March 12, 2013

Are you engaged?

Where are our mobile manners?

Where are our mobile manners?

I worked in an advertising agency back in the early ‘90s when a new business win mushroomed into half of our agency business—cell phone advertising. I still remember a creative director asking me what it would take to get me to purchase a cell phone. He was looking for ad concept ideas. The big selling point at the time was “safety.” And I recall saying, “Why would I need one? I have AAA.”

It was the “in” thing then to have a cell phone. Now, 20 years later, it has become a necessity. According to a Synovate survey in 2011, “82% of Americans never leave home without their phones.”

A recent article in Ragan’s Daily Headlines said only 29% of employees are engaged at work. The article offered advice on getting employees motivated and enthused about their work. But it brought to mind all the meetings I have sat in where colleague(s) have brought their cell phones and been mainly engaged in reading messages and texting responses rather than in listening and participating. Sometimes they try to hide what they are doing by putting their phone in their lap—then instead of seeing their face you see the top of their head. Or they are smirking at a response. It’s their way of saying, “I don’t really want to be in this meeting.”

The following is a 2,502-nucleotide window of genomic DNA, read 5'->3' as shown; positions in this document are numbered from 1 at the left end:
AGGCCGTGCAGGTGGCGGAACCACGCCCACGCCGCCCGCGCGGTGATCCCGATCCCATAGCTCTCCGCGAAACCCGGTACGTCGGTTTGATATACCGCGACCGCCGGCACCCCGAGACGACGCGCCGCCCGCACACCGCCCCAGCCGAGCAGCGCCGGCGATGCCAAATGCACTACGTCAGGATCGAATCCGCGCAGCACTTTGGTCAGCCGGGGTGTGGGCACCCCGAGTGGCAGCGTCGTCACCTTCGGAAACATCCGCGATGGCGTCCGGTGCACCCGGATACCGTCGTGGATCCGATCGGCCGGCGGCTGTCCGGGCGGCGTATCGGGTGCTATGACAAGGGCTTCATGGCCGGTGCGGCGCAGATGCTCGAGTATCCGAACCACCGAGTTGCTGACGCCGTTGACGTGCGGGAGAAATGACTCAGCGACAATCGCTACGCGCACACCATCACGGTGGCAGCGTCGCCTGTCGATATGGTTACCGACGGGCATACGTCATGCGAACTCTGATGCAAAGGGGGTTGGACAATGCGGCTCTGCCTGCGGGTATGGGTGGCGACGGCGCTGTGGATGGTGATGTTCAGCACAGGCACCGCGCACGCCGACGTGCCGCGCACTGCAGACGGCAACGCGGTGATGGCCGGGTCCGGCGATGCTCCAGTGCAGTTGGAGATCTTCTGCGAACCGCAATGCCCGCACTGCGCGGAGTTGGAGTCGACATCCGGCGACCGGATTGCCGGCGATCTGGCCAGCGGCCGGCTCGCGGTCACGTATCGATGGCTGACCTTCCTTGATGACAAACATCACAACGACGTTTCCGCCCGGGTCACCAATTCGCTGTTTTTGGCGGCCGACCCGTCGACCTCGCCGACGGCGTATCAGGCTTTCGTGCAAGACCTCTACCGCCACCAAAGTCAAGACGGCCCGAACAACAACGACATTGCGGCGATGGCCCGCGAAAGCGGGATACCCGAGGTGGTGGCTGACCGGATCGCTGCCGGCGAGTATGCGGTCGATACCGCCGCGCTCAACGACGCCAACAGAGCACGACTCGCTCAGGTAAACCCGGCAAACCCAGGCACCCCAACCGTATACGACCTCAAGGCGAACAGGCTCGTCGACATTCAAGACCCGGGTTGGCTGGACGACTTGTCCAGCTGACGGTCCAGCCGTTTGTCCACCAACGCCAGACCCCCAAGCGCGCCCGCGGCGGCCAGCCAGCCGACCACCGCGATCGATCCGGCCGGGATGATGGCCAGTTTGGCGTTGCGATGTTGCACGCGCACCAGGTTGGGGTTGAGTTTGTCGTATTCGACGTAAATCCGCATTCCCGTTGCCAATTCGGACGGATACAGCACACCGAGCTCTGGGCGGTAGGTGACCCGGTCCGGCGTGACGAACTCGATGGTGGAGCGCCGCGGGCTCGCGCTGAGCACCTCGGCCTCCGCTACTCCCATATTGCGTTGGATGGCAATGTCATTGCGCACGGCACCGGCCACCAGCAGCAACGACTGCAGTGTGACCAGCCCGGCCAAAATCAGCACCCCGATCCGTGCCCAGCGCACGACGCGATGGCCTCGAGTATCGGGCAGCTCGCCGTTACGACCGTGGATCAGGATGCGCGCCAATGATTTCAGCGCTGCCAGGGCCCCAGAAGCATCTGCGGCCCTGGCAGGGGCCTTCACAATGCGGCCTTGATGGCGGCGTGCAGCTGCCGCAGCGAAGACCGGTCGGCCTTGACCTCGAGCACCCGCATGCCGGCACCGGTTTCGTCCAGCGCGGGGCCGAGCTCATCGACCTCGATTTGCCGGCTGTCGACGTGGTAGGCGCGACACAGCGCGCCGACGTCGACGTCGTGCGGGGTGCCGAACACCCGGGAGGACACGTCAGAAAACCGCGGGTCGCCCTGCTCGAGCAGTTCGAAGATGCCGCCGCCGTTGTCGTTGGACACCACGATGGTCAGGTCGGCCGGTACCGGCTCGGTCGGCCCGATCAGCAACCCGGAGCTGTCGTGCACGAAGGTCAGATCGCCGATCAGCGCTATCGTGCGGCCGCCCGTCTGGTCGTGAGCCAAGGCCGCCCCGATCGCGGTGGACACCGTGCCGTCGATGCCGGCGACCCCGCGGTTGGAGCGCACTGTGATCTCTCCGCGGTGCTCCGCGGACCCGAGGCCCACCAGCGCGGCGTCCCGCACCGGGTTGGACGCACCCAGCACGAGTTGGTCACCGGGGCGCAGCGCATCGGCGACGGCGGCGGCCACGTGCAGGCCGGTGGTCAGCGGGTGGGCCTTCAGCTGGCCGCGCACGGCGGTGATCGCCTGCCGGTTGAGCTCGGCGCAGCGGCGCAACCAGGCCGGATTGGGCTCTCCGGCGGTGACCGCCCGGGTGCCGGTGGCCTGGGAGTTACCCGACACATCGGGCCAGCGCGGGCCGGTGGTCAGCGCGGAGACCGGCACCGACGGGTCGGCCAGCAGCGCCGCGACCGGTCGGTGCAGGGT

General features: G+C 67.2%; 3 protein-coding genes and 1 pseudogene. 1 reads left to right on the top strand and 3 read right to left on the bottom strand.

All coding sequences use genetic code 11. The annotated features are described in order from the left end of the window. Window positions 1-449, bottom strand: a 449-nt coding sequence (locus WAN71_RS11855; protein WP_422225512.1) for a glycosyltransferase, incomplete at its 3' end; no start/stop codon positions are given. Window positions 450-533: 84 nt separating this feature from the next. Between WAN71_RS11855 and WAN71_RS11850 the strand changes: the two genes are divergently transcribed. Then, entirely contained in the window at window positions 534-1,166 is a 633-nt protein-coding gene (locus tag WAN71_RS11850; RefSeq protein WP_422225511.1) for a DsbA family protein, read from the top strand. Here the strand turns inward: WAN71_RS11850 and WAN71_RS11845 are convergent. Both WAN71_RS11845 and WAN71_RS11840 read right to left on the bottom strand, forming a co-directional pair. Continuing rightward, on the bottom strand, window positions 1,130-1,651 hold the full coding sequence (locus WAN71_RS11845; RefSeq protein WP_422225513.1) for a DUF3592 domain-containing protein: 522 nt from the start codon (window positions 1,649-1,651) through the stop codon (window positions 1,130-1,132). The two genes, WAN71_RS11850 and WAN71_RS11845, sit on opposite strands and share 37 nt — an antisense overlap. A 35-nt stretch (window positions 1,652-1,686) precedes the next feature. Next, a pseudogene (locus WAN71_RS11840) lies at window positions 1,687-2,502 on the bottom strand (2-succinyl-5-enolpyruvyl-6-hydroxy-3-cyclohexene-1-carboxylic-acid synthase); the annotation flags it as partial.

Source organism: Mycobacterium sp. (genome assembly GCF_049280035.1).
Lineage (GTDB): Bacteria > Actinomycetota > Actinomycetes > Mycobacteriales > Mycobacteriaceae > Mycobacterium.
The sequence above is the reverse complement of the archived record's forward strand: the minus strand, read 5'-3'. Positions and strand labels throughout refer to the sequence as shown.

Where are our manners? Our moms taught us: Always be considerate of others; be a good listener; follow the Golden Rule. Where are our mobile manners—“cell phone etiquette”? The Internet is filled with articles on cell phone rudeness. According to one article “almost seven out of 10 (68%) said they observe poor cell phone etiquette at least once every day.”

We all have many demands on our time at work. And we’ve all been invited to meetings that we didn’t want to attend. But the chair of the meeting deserves our full attention and participation. Turn your cell off. Most meetings don’t last more than an hour and, if they do, there is usually a break. Perfect time to check in on your cell phone. After all, some day you may be chairing a meeting. Won’t you expect all the attendees to be engaged?